His expertise in the classroom and on the track will be his meal ticket for the next four years. But football had been Aldredge’s first love for much of his life.
Not any more.
"Football has always been my main sport," Aldredge said. "I’m thankful for all of the opportunities football has given me. As much as I love football, I’m kind of done with it.
"If I had to choose, I’d much rather pursue track. It holds a special place for me."
When it comes to the two-sport superstar, one thing stood out more than anything in both sports. Aldredge never spent much time alone.
He enjoyed his teammates’ company every day he saw them. There were no signs of the big-man-on-campus syndrome either.
Aldredge welcomed anyone to engage in a friendly conversation with him. He also was more than happy to let everyone pick his brain.
"The senior class did so much to help the freshmen know what this program is all about," Radtke said. "Graham really cast a shadow. He always talked to the freshmen and allowed them to train with him. The younger guys really looked up to him."
Radtke remembers one particular relay race that left a lasting impression on him. Oddly enough, that relay team finished dead last.
"We were running the 4x4 [1,600 relay] and Jacob French, our third runner, crossed the line," Radtke said. "The problem was, our fourth runner never got on the track. Since Jacob didn’t have anyone to hand the baton to, we just told him to keep running."
The exhausted French reluctantly took his coach and teammates’ advice. Fortunately, French finished the race, thanks to an unexpected "running" mate.
"Jacob is struggling and Graham runs across the track to cheer him on," Radtke said. "Graham was going to get his teammate to the finish line. That’s the kind of kid Graham is. He’s all about the team."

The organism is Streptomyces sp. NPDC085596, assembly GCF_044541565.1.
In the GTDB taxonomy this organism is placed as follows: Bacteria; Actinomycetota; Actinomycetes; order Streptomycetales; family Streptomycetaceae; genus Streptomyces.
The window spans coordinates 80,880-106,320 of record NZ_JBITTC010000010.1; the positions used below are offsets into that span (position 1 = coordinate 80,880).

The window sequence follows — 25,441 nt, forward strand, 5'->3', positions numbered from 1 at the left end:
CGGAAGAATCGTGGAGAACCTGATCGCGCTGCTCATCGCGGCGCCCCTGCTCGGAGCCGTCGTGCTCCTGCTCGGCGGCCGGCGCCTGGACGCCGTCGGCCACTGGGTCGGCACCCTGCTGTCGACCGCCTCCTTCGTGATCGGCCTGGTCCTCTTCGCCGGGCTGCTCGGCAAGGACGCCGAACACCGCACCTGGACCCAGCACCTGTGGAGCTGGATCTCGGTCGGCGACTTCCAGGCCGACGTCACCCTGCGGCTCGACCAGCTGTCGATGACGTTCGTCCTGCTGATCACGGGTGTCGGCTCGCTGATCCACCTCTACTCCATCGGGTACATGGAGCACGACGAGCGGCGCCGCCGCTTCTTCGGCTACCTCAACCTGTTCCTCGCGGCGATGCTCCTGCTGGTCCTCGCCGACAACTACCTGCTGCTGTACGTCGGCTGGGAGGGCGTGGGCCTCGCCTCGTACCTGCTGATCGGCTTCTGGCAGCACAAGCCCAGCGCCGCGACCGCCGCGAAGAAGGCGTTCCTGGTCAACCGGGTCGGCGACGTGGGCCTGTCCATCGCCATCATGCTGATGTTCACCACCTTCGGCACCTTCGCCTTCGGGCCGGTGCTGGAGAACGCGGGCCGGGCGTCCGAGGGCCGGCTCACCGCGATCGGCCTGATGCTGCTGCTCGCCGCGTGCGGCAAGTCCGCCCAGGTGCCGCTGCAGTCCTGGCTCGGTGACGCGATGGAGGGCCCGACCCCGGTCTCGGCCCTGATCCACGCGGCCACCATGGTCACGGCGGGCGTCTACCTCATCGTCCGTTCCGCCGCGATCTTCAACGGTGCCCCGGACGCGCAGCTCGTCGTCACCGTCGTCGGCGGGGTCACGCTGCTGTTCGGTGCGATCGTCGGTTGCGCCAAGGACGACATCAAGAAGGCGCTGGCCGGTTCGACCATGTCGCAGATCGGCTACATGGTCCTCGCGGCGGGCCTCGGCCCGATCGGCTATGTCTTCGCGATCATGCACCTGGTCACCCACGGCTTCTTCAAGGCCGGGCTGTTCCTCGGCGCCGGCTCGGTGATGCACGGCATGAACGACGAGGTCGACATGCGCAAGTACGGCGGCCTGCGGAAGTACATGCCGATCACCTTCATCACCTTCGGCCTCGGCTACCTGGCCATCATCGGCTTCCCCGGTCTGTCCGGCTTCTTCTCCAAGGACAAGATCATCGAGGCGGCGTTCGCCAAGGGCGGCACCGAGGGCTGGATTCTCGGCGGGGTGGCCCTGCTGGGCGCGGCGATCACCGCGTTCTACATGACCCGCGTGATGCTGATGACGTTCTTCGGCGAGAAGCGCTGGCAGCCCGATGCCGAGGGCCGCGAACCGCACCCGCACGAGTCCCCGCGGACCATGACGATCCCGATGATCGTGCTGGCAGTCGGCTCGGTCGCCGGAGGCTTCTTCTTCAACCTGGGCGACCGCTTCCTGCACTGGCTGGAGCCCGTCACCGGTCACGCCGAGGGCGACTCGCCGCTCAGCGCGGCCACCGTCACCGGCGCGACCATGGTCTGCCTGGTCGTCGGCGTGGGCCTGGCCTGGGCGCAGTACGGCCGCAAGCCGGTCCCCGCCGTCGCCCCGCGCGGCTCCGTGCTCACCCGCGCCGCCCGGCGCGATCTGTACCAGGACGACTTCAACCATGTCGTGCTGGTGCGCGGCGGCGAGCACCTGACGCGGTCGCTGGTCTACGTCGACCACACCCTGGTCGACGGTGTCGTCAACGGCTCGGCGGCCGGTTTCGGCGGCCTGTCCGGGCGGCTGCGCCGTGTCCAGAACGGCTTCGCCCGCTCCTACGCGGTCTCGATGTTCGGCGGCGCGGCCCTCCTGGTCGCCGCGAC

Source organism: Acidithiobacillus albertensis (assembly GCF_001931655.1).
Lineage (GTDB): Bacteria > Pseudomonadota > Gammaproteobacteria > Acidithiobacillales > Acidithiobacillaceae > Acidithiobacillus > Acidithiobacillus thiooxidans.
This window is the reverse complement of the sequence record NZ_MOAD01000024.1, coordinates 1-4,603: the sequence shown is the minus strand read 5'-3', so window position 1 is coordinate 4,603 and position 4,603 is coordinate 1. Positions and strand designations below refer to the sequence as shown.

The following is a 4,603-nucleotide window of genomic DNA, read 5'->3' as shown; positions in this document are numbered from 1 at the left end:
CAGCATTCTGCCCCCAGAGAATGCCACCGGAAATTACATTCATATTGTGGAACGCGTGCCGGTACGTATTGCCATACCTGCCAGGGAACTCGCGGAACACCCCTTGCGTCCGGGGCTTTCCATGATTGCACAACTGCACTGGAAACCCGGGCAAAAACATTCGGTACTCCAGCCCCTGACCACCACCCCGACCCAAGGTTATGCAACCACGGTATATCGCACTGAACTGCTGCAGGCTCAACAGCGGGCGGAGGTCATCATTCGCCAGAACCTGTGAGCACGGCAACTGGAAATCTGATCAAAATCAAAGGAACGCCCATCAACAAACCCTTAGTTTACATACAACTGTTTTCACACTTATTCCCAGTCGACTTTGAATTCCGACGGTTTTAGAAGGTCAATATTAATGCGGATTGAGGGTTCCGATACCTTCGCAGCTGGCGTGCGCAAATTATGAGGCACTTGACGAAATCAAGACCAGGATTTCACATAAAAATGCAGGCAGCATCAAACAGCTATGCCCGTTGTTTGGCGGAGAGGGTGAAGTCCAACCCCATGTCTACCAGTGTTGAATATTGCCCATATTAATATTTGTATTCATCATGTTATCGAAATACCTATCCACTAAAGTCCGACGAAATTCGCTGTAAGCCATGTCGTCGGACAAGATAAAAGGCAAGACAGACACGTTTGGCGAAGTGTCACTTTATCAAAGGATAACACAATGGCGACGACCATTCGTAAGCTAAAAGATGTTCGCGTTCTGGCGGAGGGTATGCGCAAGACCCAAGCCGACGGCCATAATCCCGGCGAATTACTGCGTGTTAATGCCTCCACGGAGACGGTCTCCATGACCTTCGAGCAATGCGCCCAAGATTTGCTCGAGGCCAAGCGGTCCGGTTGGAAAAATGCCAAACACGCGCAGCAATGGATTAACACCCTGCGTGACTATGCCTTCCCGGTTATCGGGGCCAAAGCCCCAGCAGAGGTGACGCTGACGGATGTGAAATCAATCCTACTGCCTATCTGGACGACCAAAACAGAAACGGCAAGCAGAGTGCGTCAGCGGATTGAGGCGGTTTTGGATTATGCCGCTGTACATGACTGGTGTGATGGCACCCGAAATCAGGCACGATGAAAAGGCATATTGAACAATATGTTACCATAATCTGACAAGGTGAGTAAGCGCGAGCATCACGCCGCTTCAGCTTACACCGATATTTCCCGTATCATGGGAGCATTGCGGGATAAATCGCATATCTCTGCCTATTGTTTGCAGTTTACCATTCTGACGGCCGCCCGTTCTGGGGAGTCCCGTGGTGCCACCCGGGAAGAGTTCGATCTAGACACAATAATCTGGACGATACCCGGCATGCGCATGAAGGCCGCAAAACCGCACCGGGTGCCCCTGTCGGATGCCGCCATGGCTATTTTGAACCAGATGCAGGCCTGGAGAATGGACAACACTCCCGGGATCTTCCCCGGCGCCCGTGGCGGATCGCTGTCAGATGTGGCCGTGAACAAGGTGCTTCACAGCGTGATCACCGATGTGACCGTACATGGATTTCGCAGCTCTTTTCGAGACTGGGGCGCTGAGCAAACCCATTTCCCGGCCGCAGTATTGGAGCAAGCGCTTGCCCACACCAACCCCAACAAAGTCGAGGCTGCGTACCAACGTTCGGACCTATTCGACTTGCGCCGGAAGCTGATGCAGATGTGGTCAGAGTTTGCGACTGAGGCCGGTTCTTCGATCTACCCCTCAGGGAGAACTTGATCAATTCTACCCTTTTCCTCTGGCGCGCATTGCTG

Aldredge’s expertise in being a team player should benefit him greatly in the next chapter of his life.
When it comes to brotherhood, leadership and camaraderie, what could possibly be better than being "Army Strong?"
Aldredge won’t dispute such a statement. He plans to "Be all he can be" when he heads to West Point, which he plans for July 1.
"I want to do the best I can at the academy," Aldredge said. "I always had a goal of being an Army Ranger. I just want to graduate as a second lieutenant and be the best officer I can be."
Aldredge leaves West Pioneer Trail as the greatest 300-meter hurdler in school history. His time of 38.29 seconds, which took place in the preliminary race at the Youngstown regional last month, is the school record. That clocking broke a 10-year-old record that was previously set by Dee Brizzolara.
Don’t expect Aldredge to take much credit for his excellence on the track, though. In his mind, no one made a bigger impact than a certain person he saw regularly during the spring.
That certain person is the same man who surprised the gifted senior at the state meet.
"Coach Radtke is a great track coach," Aldredge said. "He cares so much about every person on the team. He makes us better athletes and he has made us better people too."
Reporter Frank Aceto can be reached at 330-541-9444, firstname.lastname@example.org or @FrankAceto_RPC.